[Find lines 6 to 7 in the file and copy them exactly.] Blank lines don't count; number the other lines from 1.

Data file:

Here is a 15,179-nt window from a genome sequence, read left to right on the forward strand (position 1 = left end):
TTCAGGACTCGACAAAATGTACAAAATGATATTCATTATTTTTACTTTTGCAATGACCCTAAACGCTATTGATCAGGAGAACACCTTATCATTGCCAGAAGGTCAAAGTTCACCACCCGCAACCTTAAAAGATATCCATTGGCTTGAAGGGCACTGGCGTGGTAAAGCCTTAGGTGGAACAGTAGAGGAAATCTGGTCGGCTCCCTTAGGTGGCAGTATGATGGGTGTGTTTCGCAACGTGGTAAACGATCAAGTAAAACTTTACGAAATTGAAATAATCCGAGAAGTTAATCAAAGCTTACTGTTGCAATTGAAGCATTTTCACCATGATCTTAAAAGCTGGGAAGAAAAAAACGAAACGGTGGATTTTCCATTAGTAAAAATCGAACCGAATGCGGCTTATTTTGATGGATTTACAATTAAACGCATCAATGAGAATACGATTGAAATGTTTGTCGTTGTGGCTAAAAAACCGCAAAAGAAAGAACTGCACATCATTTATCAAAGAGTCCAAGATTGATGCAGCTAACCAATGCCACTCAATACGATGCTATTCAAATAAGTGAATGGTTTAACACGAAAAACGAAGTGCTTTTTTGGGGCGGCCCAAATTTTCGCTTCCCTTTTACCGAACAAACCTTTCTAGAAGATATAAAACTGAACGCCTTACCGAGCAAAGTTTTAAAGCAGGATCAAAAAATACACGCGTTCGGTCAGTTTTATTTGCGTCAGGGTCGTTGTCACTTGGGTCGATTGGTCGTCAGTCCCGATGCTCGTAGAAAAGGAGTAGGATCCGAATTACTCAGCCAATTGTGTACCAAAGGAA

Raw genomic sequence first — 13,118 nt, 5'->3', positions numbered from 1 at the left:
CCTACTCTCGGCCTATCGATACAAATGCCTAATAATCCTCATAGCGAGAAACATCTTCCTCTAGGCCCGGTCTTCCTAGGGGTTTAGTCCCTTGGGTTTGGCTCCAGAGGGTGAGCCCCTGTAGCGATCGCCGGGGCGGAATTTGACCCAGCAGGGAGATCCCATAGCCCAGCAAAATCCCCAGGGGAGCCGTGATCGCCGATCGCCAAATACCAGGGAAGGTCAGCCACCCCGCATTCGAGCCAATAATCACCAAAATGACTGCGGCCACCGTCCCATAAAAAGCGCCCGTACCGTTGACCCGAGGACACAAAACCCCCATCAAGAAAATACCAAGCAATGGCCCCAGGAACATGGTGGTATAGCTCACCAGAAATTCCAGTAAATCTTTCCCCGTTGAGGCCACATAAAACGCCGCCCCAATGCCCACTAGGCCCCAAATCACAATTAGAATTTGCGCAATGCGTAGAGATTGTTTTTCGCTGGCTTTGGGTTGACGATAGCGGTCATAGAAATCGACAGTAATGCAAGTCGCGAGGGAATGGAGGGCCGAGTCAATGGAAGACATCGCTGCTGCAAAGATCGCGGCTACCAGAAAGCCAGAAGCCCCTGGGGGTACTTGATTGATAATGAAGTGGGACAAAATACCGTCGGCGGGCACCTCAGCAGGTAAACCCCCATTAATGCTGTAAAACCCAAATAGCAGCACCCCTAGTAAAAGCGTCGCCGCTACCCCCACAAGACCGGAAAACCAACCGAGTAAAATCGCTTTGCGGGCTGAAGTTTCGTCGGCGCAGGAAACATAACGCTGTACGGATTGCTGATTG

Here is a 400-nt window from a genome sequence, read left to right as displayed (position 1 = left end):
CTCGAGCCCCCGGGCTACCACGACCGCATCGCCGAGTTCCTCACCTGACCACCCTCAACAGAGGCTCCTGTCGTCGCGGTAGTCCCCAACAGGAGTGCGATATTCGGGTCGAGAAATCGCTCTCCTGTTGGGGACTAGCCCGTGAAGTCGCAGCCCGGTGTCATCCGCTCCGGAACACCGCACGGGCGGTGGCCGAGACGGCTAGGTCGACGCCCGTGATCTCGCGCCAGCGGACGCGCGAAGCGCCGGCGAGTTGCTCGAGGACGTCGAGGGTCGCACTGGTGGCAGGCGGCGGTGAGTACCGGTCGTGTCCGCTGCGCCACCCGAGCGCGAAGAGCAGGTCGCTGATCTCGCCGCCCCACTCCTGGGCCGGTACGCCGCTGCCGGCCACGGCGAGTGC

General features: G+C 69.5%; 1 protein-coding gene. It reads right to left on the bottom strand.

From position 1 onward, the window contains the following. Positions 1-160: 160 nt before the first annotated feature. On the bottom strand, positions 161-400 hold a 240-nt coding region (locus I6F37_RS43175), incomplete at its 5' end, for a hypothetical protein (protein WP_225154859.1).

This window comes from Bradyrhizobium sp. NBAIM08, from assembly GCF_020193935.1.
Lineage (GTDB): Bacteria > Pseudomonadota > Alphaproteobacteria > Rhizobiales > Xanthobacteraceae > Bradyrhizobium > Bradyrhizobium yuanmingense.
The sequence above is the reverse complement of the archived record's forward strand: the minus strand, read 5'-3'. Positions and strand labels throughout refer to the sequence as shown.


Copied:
CTCGAGCCCCCGGGCTACCACGACCGCATCGCCGAGTTCCTCACCTGACCACCCTCAACAGAGGCTCCTGTCGTCGCGGTAGTCCCCAACAGGAGTGCGATATTCGGGTCGAGAAATCGCTCTCCTGTTGGGGACTAGCCCGTGAAGTCGCAGCCCGGTGTCATCCGCTCCGGAACACCGCACGGGCGGTGGCCGAGACGGCTAGGTCGACGCCCGTGATCTCGCGCCAGCGGACGCGCGAAGCGCCGGCGAGTTGCTCGAGGACGTCGAGGGTCGCACTGGTGGCAGGCGGCGGTGAGTACCGGTCGTGTCCGCTGCGCCACCCGAGCGCGAAGAGCAGGTCGCTGATCTCGCCGCCCCACTCCTGGGCCGGTACGCCGCTGCCGGCCACGGCGAGTGC

General features: G+C 69.5%; 1 protein-coding gene. It reads right to left on the bottom strand.